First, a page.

He told us once he’d been in actual bank robbery. He was standing in line for a money order when they ran through the door, shooting the security guard in in the leg and jumping on top of the desks. After they were done robbing the place, they herded him, along with the other customers, into one of the back offices and told everyone sit down and count to 1000 before leaving the bank. These guys had fucking guns. AK-47s and shit. They wore black pantyhose on their faces and referred to each other only using slang for the female vagina. Like, “come here, cunt.” And “go get that bag over there, twat.” “Screw you, pink, I’m running this show.” “Do what pussy says, ok?” Apparently, there were two older men who stopped counting at thirty and got up from the ground to leave. Donny freaked out and threw a desktop monitor at the both of them. He stood in the doorway, sobbing, blocking everyone, scissors in hand. “We’re not leaving until we count to a thousand,” he wept.

He wasn’t going down that way, he told us later. “What will they put on my grave,” he choked, “here lies one un-lived fucker.”

Donny’s on the floor now though. Roscoe’s got his face rammed into the dirty floor. He’s leaning on him with all his body weight, crushing Donny’s cheek into the grime. An old ticket stub is dangerously close to touching his eyelashes.

Roscoe’s in a bad way right now. Not only has he lost his home, but his family’s in the toilet as well. He told me just a few weeks ago his dad’s been nailing his first wife again, even though she’s got a new husband and a six-year old by him. “He’d come home after being out, doing these odd chores, and take these, like, 3 hour naps,” he said that afternoon as we walked down my hallway on the fringed, velvet runner. “And then I saw it with my own eyes.”

He said he was driving by a strip mall, he’d just past the Burger King, when he saw his father’s parked station wagon. He pulled around, hoping to get a free burger out of good ol’ pops. What he got instead was an eyeful of his dad’s hairy buttocks and his first wife’s spider veins as they got in on behind BK’s dumpster.

He couldn’t confront either one of his parents. He said his dad was too blissed out, and his mom was a classic case of denial. She eats Little Debbie cakes and plays internet blackjack all day. The soles of her feet were a dark slate color and cracked with long, jagged ravines. “She’s told me she’s regulating her disease her way,” he said as we got undressed in my family’s back office. “Yeah right, mom. Not with insulin, but with corn syrup and mouse-clicking for exercise. What cheats. They got nothing better to do than revisit old pussy and sit around watching their feet rot off.”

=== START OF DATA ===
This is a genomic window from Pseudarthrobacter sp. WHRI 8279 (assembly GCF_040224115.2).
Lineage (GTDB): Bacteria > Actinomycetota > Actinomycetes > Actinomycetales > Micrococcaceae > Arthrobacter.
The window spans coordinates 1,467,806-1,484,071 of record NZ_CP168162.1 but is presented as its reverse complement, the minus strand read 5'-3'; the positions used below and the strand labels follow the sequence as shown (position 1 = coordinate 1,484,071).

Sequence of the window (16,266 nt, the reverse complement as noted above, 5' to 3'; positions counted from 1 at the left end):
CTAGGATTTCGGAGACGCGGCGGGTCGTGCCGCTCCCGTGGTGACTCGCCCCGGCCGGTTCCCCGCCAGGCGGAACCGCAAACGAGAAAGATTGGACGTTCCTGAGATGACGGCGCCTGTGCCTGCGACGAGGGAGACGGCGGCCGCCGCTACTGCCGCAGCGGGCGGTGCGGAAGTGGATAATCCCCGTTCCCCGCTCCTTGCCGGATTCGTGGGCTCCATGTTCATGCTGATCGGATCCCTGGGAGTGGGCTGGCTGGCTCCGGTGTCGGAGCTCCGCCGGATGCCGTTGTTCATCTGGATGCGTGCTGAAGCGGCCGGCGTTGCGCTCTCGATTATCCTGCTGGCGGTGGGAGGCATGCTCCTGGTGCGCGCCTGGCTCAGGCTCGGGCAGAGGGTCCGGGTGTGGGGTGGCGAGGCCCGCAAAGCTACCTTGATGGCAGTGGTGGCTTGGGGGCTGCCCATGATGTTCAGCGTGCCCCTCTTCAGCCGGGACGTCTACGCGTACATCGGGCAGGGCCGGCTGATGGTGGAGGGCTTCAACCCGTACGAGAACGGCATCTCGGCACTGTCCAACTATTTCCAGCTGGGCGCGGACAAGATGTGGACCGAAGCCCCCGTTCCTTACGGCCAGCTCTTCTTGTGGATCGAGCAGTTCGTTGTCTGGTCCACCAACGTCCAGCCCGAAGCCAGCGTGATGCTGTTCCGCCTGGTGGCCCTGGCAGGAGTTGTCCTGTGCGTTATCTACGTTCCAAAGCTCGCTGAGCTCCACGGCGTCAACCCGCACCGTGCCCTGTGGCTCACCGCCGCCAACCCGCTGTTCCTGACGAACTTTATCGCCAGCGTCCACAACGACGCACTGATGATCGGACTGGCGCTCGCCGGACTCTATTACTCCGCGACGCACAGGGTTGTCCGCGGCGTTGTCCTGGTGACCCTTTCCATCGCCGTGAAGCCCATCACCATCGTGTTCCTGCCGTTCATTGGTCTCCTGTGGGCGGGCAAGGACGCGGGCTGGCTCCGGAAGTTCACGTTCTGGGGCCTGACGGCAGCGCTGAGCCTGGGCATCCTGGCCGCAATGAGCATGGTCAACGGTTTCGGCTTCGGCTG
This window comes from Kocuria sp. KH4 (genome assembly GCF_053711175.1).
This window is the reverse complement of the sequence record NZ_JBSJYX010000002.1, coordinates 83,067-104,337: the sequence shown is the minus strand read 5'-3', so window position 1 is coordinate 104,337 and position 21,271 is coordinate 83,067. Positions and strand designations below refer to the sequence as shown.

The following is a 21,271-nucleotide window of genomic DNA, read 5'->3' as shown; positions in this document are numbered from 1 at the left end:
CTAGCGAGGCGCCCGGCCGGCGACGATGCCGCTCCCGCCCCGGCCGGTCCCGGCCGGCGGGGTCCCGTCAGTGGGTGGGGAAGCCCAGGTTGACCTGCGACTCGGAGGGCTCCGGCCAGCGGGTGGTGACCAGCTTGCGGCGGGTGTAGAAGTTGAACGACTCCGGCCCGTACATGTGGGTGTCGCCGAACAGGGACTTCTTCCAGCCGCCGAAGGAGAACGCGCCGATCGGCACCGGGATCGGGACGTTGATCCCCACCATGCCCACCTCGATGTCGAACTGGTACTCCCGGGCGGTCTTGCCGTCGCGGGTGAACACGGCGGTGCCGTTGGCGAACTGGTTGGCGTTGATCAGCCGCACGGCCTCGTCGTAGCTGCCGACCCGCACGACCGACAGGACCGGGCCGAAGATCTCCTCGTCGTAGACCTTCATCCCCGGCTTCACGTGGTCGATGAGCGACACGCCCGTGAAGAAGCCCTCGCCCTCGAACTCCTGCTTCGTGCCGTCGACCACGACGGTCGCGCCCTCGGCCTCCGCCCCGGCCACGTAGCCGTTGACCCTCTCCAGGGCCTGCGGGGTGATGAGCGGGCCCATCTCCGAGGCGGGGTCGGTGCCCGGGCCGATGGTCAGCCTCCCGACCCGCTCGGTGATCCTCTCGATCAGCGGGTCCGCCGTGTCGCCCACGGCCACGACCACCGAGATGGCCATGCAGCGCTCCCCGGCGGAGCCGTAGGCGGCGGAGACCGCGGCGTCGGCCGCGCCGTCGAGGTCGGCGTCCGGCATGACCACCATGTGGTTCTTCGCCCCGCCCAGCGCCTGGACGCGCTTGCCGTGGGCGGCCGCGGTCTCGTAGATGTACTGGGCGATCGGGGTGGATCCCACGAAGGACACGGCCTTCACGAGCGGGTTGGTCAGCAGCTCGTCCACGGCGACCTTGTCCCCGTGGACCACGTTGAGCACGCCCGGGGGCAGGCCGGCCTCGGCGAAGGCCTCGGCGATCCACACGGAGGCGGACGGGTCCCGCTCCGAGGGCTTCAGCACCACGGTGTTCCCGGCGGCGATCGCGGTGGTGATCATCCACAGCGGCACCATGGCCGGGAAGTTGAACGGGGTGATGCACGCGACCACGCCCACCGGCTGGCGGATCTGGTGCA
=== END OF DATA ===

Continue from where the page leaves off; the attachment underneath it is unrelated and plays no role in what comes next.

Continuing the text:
I nodded, running my hands over his tiny man shoulders. His nipples had a fine downy blonde around them. I put one in my mouth. “I mean, we’re sixteen and we’re braver than them,” he said. He looked down at me on his chest. “Let’s never grow up and sit around spouting off bullshit and never do anything. Let’s never have kids so we can never tell them to get fucking A’s and go to college and become something. Let’s never watch them grow up and not do anything and then have kids and start the whole fucking thing over again.” I said yes. We were on the couch after that, pants on the floor, trying to figure out the rest.

Two big dudes in yellow security jackets spilt Roscoe and Donny up and push them back through the crowd toward the exit. Ogre was grimacing and grumbling through “Tin Omen.” Shots of marching soldiers, Kim Jong IL, and riotous crowds flashed on and off on the screen behind him. We latch onto their yellow jackets, but Rae holds us back because she’s pointing at the screen behind her, repeating, “Revolution! Revolution! They want us to go in circles!”

We get these two dudes toward the door. “Look,” we say, “what can do we do? We’ll do anything? You can’t just toss them out. This is Skinny Puppy!” The two dudes leer at each other and then face us three girls. “What’ll you do?”

Our collective hearts thud. There’s an edge. It is easy to see; it separates us from the dudes. It is always separating us from them, whoever the “them”, and no matter what we do, we’re always prancing toward it. “Well, what do you want?” Emeline asks, moving herself in front of us.

“What the fuck happened to your eye?” one dude asks.

“My mom’s boyfriend likes to hit me before we screw,” she offers flatly. “Well, actually this time it was just a blowjob.”

“What?” they both ask in unison, eyes ogling her. Then, they’re really grinning and nudging each other with their elbows.

The dat-da-dat-da-duh drum beat of “Assimilate” grows from the speakers, and Ogre is shuddering violently on stage. He points at the audience, leaving his hand in the air for a full fifteen seconds. Keeping his outer fingers splayed out, he moves his pointer finger into his thumb until he is squeezing us, the audience, like we are a tiny, three-segmented ant. The crowd erupts wildly, middle fingers in the air.

“Don’t you need to get back there or something?” we ask, tugging on the dudes’ yellow jackets. “The pit’s super gnarly.”

“Yeah, yeah, we’ll be back in a minute,” they say, each dude grabbing one of Emeline’s arms and moving her away backstage.

We stand and do nothing. Roscoe and Donny exchange a guilty look. Only Rae moves her head in time with the beat; she raises a fist and shouts out Rot! Rot! Rot! Rot! in time with the chorus. We move toward backstage, but the only thing we see is more yellow jackets and skinny girls in vinyl bras and pleather hot pants. No Emeline. “Let’s get a smoke outside,” Roscoe says, cheeks flushed. “Can’t do anything now.”